Ok here we have some additional Killer Algorithms at work with the health plans of government employees and those enrolled in Healthy Families being denied. HMOs and health insurers are supposed to provide coverage for children by certified professionals, and they do not need a state license. OK so here comes the interpretation with the analytics business models at work, the public employee healthcare was not included so analytics said, save money. There are no state licenses for ABA therapists…all about context again to save some dollars. So set the parameters to “deny” so the machines can automatically process the claim according to the verbiage with not finding a license listing, there’s the algorithms at work. This case was won by the Consumer Watch Dog.
The original law was passed in 2011 as insurers were denying care right and left for autistic children and the Department of Managed Care stuck to their guns it appears and were still wanting a license…so they let all the claims get denied and offered no assistance in settling the matter. What lawyer found this fine line one has to wonder advising the Department of Managed Care to hold tight with requiring a license, either that or someone didn’t do some research to find out there is no state license..duh on this one. BD
SANTA MONICA, Calif., Sept. 11, 2013 — /PRNewswire-USNewswire/ -- In a complex opinion issued yesterday, the California Court of Appeal ended the Department of Managed Health Care's (DMHC) discriminatory practice of allowing HMOs to deny treatment for autistic children of state employees and low-income families enrolled in the Healthy Families program on the basis that such treatment can only be administered through state-licensed providers.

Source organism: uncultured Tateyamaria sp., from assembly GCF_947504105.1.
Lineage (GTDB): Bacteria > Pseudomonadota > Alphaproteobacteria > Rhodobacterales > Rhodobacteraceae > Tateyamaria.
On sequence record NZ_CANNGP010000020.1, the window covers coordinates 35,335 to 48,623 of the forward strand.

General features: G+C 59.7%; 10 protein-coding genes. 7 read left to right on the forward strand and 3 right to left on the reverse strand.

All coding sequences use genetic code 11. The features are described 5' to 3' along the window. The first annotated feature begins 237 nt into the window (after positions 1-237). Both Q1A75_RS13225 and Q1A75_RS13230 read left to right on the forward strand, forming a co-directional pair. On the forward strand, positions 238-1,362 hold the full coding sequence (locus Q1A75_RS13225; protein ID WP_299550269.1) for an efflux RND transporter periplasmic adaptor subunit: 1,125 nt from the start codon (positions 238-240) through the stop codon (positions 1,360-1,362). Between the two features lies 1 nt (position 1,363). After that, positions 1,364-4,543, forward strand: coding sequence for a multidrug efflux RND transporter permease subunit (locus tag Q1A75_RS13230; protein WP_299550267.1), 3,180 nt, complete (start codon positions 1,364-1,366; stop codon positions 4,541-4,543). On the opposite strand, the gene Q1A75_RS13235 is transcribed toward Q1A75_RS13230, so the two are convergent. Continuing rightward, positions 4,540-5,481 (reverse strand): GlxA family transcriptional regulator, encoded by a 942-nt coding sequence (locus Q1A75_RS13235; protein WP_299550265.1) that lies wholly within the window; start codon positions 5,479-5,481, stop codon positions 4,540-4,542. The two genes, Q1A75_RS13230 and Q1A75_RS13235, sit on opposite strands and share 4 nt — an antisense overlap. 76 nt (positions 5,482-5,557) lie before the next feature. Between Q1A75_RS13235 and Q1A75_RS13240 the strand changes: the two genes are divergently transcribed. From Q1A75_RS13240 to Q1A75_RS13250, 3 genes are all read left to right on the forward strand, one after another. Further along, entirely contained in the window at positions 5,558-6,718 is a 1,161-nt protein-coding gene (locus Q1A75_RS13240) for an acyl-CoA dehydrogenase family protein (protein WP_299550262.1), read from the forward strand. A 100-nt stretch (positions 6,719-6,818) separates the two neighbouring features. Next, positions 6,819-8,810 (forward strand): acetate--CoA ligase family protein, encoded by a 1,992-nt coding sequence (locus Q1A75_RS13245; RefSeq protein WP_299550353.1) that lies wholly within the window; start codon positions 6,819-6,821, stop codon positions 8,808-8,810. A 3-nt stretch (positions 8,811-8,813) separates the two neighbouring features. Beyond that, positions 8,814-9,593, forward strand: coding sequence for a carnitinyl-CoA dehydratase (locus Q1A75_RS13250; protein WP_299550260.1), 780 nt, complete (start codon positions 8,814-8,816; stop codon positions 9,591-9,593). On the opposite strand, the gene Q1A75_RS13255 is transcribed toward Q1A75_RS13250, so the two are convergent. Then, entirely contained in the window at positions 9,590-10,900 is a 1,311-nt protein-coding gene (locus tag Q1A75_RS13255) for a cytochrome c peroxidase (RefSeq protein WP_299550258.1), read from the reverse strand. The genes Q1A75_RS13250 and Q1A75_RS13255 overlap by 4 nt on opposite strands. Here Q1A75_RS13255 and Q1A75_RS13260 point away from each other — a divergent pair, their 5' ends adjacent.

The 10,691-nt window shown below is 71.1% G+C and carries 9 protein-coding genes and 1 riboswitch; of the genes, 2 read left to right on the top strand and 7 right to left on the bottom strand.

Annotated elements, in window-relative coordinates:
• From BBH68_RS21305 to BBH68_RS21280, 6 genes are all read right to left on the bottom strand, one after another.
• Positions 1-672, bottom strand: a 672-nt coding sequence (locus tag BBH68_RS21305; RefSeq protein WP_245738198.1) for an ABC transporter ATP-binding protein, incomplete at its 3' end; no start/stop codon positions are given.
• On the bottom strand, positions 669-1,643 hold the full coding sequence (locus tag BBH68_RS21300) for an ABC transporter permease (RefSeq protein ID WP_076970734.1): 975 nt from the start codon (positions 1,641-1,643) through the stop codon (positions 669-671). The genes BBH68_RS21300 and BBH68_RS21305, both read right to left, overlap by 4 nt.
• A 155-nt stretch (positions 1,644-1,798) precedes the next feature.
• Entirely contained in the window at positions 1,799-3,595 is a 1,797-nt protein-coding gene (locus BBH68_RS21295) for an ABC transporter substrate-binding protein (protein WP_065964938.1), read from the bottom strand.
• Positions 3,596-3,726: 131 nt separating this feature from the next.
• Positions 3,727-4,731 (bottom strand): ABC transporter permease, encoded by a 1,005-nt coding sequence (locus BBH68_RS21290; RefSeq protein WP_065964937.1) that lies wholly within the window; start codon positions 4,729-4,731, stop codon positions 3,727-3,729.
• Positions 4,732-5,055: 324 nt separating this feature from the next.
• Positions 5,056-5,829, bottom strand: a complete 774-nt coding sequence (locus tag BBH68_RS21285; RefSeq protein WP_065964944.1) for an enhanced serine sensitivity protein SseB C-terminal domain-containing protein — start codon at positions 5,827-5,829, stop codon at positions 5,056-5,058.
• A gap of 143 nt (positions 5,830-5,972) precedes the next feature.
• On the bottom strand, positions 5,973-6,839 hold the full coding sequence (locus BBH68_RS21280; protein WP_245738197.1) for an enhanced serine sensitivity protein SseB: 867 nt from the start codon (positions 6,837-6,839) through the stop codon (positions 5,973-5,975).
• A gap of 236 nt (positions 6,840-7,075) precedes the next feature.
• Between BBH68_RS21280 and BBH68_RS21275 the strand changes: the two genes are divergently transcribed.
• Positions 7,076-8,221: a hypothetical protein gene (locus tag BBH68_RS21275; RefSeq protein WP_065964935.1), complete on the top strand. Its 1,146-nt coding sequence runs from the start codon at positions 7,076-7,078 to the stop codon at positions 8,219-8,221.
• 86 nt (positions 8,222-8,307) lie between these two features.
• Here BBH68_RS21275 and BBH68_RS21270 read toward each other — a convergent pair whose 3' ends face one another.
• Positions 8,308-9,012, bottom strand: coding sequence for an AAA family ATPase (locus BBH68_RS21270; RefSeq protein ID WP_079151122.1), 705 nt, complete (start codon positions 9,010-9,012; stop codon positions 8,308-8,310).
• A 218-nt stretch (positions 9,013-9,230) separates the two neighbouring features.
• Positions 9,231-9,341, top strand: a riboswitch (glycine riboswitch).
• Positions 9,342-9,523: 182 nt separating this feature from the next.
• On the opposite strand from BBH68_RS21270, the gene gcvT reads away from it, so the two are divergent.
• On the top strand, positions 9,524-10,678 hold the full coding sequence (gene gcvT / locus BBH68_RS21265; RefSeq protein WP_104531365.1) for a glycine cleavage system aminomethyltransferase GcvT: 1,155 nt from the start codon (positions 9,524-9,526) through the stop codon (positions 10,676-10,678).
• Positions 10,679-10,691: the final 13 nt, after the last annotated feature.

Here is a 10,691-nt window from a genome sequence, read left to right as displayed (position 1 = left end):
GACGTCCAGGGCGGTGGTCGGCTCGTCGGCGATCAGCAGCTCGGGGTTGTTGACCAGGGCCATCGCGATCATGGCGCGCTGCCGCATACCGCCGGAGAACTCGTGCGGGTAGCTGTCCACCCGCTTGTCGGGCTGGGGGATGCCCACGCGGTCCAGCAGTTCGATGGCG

The case was brought by the non-profit Consumer Watchdog and Strumwasser & Woocher LLP.
The treatment at issue, known as Applied Behavioral Analysis (ABA), has been found to be the most effective treatment for autistic children, as yesterday's opinion acknowledged. After the lawsuit was filed, the California Legislature agreed with Consumer Watchdog by passing a law in 2011 clarifying that HMOs and health insurers must provide coverage for ABA for children enrolled in private health insurance plans and that such treatment could be provided through providers who are certified by a national board, but not state-licensed. However, the Legislature did not include public employees and Healthy Families enrollees.